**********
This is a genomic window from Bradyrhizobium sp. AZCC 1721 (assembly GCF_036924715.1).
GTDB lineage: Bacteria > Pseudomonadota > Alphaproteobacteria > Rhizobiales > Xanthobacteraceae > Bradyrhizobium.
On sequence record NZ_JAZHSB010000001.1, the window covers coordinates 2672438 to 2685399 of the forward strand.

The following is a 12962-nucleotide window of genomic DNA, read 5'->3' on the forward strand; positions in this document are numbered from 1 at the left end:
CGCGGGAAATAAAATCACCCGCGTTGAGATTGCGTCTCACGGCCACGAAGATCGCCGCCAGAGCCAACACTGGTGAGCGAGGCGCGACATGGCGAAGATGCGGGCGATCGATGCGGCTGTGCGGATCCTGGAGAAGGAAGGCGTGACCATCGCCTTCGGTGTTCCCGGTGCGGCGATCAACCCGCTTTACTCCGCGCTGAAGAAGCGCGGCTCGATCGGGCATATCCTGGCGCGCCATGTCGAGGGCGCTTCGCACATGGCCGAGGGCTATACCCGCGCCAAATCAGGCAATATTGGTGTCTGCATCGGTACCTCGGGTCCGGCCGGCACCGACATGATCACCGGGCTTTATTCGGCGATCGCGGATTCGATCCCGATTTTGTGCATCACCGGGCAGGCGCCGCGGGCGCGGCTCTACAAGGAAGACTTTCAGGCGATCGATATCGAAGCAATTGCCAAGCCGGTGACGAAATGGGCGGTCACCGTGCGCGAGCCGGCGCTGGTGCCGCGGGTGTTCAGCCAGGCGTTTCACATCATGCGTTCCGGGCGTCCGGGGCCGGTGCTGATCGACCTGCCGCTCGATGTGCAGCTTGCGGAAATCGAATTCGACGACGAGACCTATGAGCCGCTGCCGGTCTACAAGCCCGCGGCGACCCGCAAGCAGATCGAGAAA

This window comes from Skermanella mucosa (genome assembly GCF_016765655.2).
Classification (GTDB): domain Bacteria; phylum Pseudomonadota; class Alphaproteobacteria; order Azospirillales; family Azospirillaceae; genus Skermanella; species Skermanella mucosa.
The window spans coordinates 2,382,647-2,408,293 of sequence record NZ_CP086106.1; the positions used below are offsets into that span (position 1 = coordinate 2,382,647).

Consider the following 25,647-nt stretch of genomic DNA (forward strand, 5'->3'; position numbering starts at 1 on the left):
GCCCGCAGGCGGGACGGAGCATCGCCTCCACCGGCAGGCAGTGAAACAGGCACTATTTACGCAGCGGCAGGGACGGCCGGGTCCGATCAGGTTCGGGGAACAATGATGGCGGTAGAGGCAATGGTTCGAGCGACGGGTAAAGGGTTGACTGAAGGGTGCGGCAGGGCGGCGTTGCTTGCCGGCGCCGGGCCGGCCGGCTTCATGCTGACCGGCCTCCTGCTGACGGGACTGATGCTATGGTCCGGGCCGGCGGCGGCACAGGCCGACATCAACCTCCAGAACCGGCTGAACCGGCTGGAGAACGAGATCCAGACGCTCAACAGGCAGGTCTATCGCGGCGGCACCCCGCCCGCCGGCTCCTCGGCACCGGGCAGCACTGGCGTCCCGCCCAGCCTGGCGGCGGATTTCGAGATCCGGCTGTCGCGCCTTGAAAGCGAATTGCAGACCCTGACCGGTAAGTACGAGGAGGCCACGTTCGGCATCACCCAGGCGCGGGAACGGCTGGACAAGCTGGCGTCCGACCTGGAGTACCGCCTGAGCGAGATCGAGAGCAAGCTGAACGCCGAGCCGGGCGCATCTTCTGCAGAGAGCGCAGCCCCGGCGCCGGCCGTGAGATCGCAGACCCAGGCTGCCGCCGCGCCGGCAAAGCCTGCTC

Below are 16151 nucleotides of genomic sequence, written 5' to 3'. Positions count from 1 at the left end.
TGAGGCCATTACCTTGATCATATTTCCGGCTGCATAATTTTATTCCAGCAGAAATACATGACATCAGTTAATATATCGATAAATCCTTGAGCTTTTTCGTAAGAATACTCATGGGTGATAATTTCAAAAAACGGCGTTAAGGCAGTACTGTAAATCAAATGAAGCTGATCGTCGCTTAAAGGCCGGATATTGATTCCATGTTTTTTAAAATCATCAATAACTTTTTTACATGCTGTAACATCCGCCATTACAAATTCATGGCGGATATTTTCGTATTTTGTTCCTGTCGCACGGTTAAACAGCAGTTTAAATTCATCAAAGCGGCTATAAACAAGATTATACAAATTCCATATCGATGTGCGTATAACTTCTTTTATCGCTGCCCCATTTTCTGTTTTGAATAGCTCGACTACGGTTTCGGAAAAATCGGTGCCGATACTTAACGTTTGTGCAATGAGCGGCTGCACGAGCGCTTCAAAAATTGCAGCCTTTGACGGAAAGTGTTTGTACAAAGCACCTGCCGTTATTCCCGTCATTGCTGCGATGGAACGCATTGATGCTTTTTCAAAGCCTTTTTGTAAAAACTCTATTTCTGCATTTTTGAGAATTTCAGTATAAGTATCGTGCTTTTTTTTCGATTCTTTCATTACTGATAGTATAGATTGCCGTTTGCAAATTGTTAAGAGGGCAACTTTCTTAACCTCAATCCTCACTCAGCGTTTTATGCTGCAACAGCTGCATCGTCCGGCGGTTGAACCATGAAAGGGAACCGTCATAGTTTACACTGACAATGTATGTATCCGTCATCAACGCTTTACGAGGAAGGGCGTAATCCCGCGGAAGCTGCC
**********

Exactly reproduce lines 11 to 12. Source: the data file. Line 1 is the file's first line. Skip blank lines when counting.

Below are 16151 nucleotides of genomic sequence, written 5' to 3'. Positions count from 1 at the left end.
TGAGGCCATTACCTTGATCATATTTCCGGCTGCATAATTTTATTCCAGCAGAAATACATGACATCAGTTAATATATCGATAAATCCTTGAGCTTTTTCGTAAGAATACTCATGGGTGATAATTTCAAAAAACGGCGTTAAGGCAGTACTGTAAATCAAATGAAGCTGATCGTCGCTTAAAGGCCGGATATTGATTCCATGTTTTTTAAAATCATCAATAACTTTTTTACATGCTGTAACATCCGCCATTACAAATTCATGGCGGATATTTTCGTATTTTGTTCCTGTCGCACGGTTAAACAGCAGTTTAAATTCATCAAAGCGGCTATAAACAAGATTATACAAATTCCATATCGATGTGCGTATAACTTCTTTTATCGCTGCCCCATTTTCTGTTTTGAATAGCTCGACTACGGTTTCGGAAAAATCGGTGCCGATACTTAACGTTTGTGCAATGAGCGGCTGCACGAGCGCTTCAAAAATTGCAGCCTTTGACGGAAAGTGTTTGTACAAAGCACCTGCCGTTATTCCCGTCATTGCTGCGATGGAACGCATTGATGCTTTTTCAAAGCCTTTTTGTAAAAACTCTATTTCTGCATTTTTGAGAATTTCAGTATAAGTATCGTGCTTTTTTTTCGATTCTTTCATTACTGATAGTATAGATTGCCGTTTGCAAATTGTTAAGAGGGCAACTTTCTTAACCTCAATCCTCACTCAGCGTTTTATGCTGCAACAGCTGCATCGTCCGGCGGTTGAACCATGAAAGGGAACCGTCATAGTTTACACTGACAATGTATGTATCCGTCATCAACGCTTTACGAGGAAGGGCGTAATCCCGCGGAAGCTGCC